On Saturday Night, viewers and workers alike were pleasantly surprised walking into a live band at Ying Dynasty, South Dartmouth. The band, Off Kilter, kicked off the night by playing “Highway Tune” by Greta van Fleet.
The band is composed of a mix of high school students, a few from our very own Dartmouth High. Both drummer Ethan Church, a freshman, and singer Anya Crowell, a junior, can be found walking through the halls or in your classes.
This isn’t the band’s first gig, however, not even at Ying. A well established band from the area, they actually got their start with TJ’s music in Fall River and transferring to Double Bar Music in Westport, both music stores where young artist can learn and thrive. Originally the idea of both Alyssa (lead singer) and Andrew Oullette (lead guitarist), they wanted to create a band that played original and covers of popular songs. The pair managed to bring their idea to life and the band has come a long way from humble beginnings.
Off Kilter’s performance itself was a popular hit with diners. ”I came to enjoy great music with friends,” said 8th grader Jacob Reimels. Alyssa Forget and Anya Crowell could be seen walking into the crowd while singing duets and giving high fives to enthusiastic members of the audience. A waitress mentioned that she really enjoy the band’s gig. “The atmosphere is awesome to be a part of,” she mentioned. “It’s a great change of speed from a normal day”.
Off Kilter still manages to succeed all expectations set for them and continue to preform amazing sets all over the Bristol County area. Fans of the band and the members themselves can follow Off Kilter’s instagram (@offkilterband) and the bandmates to keep updated with the activities and gigs that they are booked for next.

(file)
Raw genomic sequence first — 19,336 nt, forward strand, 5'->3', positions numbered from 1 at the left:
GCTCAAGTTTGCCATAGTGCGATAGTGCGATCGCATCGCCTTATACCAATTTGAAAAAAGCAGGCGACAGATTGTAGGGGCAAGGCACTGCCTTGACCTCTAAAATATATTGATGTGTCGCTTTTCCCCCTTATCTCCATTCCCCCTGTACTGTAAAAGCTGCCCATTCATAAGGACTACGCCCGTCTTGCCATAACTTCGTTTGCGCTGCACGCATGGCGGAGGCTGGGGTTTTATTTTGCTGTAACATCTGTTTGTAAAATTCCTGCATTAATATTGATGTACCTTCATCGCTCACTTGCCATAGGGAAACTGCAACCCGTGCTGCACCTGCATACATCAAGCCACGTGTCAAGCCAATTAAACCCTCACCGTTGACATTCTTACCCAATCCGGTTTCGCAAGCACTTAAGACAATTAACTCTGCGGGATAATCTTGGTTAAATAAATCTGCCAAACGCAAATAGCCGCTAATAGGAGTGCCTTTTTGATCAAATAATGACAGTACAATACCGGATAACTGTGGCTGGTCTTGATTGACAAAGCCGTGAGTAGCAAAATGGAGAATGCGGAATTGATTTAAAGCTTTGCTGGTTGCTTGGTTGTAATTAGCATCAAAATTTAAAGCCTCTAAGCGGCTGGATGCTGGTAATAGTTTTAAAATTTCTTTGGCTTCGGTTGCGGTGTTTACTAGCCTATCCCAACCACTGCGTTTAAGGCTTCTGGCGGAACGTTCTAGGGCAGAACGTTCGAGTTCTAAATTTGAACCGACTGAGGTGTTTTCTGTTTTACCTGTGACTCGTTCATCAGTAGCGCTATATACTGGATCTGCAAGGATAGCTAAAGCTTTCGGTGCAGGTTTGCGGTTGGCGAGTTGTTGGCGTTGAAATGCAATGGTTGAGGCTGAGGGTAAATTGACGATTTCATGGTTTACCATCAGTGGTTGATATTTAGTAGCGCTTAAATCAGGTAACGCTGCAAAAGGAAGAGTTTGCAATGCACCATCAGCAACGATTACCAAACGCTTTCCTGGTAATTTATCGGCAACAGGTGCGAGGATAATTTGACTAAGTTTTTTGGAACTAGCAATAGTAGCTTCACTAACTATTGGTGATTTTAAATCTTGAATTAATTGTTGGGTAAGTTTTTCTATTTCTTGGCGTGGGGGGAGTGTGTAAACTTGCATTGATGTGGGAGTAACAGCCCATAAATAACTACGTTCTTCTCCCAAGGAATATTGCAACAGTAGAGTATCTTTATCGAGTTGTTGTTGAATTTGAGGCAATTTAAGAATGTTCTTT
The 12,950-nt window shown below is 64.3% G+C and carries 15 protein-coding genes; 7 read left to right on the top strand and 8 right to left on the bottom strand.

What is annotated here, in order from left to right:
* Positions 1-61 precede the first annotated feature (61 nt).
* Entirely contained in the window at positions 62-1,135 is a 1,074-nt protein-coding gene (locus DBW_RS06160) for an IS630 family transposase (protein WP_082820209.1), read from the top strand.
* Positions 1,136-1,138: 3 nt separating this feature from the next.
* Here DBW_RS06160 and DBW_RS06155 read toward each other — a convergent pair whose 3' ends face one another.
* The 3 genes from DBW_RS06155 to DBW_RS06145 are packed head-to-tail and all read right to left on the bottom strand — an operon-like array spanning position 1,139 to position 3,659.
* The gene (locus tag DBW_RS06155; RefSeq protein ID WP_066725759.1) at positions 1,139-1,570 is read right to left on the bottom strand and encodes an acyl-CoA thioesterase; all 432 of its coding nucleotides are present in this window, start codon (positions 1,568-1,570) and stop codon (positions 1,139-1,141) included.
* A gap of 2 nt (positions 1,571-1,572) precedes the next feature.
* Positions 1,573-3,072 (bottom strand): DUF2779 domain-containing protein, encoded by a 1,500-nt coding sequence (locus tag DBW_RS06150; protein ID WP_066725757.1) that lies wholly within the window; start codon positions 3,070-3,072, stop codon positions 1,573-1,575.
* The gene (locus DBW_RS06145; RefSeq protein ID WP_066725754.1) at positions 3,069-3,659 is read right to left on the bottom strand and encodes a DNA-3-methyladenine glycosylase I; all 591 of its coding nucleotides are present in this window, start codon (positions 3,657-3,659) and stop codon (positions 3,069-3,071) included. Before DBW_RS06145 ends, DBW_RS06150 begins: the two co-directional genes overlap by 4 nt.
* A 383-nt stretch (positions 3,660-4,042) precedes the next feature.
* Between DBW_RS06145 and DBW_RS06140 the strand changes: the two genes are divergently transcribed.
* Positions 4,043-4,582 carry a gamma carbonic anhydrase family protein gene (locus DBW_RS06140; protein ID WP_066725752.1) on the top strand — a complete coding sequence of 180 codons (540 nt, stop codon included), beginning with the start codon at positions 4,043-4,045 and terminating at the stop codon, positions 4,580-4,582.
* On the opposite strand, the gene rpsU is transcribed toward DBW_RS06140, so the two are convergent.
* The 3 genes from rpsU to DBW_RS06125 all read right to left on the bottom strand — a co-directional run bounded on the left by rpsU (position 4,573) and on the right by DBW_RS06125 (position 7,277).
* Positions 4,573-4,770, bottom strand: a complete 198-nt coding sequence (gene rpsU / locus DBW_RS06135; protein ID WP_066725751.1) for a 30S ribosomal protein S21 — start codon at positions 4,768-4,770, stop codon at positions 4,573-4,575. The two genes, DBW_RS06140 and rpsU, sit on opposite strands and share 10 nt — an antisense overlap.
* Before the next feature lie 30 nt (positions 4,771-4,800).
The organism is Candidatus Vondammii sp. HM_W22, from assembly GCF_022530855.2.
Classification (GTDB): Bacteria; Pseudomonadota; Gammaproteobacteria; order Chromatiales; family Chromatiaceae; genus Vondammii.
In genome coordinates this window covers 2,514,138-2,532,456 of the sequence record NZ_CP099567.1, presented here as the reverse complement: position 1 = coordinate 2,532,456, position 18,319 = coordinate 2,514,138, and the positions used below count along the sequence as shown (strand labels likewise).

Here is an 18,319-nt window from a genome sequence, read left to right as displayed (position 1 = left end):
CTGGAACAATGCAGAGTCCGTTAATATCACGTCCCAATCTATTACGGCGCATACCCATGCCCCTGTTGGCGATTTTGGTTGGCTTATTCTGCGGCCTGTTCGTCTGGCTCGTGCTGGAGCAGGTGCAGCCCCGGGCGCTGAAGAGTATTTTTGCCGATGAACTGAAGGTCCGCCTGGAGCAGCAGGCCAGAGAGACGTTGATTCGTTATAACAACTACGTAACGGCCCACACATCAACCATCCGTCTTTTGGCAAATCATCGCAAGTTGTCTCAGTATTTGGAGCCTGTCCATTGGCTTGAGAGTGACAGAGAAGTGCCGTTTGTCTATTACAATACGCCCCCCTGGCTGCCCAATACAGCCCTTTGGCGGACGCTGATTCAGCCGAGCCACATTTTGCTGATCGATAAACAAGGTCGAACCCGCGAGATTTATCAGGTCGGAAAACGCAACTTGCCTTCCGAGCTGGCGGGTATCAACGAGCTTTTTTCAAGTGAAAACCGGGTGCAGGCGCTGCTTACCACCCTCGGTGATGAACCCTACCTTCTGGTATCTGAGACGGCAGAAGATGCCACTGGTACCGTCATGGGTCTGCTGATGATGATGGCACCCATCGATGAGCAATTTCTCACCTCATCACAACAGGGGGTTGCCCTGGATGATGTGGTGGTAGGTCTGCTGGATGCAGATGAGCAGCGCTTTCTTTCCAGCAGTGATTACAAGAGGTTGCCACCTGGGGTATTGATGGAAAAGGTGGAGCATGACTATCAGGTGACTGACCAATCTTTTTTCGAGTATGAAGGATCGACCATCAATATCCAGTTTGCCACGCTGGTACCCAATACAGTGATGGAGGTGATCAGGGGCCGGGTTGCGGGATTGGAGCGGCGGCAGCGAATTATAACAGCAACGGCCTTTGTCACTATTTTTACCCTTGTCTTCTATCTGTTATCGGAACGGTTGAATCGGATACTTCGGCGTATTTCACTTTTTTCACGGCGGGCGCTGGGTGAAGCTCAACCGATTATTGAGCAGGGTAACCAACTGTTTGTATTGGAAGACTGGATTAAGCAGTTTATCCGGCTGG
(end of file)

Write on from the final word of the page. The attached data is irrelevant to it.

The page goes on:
Drummer, bandmate, cellist and a member of the class of 2023, Ethan Church has been exceeding expectations set for him since day one. Well known for being part of a local band Off Kilter, Ethan’s life is filled with school, friends and music 24/7.
What part of your life doesn’t involve music?
Huh. Literally no part. Being honest. When I come home, I just go into my studio and play on my drums all night. The only part of my life that isn’t involved with music is school and my school work. Outside of school, I’m on my drums all the time. I sleep like a normal person, staying out to my studio till like 9-9:30 and go inside and then going inside to bed.
What’s the craziest set that you’ve done?
Ummm. Not a set but a I’ve done few songs with Pantara, a very intense heavy metal bound from the 90s. I’ve sat in on friends’ bands and played some songs which was very fun for me. They played lots of fast and energetic music. I’ve dyed my hair blue for an old band, but you couldn’t really notice it from the crowd. Right now I’m doing sets usually from 9-1 in the morning, which can be very intense. But I really love every gig I do.
What’s the most important thing to you right now?
Right now it’s indoor production and being a part of the drumline and the pit at Dartmouth High. That’s really going to get me lots of practice and working under Brandon Carrita and Mr. Aungst. Yes, the gigs help, but the practice and work from percussion and indoor is really what’s going to help me progress as a drummer. Outside of music, friends and family are really important parts of my life. I wouldn’t be who I am without my family or my friends.